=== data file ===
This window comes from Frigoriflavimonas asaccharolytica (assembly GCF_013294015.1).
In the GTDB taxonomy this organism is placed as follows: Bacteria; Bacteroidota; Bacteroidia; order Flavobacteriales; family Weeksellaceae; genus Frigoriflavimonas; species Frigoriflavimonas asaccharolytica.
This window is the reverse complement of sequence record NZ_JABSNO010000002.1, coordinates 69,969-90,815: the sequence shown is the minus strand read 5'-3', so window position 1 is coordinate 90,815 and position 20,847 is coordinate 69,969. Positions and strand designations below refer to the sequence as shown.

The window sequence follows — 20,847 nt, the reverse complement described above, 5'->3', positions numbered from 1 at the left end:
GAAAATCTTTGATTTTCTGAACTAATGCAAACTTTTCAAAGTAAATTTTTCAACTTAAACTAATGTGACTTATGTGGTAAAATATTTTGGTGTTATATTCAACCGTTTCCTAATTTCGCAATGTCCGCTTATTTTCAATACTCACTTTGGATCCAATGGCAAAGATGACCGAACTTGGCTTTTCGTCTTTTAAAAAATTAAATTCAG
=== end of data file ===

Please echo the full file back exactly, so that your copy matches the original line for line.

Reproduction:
This window comes from Frigoriflavimonas asaccharolytica (assembly GCF_013294015.1).
In the GTDB taxonomy this organism is placed as follows: Bacteria; Bacteroidota; Bacteroidia; order Flavobacteriales; family Weeksellaceae; genus Frigoriflavimonas; species Frigoriflavimonas asaccharolytica.
This window is the reverse complement of sequence record NZ_JABSNO010000002.1, coordinates 69,969-90,815: the sequence shown is the minus strand read 5'-3', so window position 1 is coordinate 90,815 and position 20,847 is coordinate 69,969. Positions and strand designations below refer to the sequence as shown.

The window sequence follows — 20,847 nt, the reverse complement described above, 5'->3', positions numbered from 1 at the left end:
GAAAATCTTTGATTTTCTGAACTAATGCAAACTTTTCAAAGTAAATTTTTCAACTTAAACTAATGTGACTTATGTGGTAAAATATTTTGGTGTTATATTCAACCGTTTCCTAATTTCGCAATGTCCGCTTATTTTCAATACTCACTTTGGATCCAATGGCAAAGATGACCGAACTTGGCTTTTCGTCTTTTAAAAAATTAAATTCAG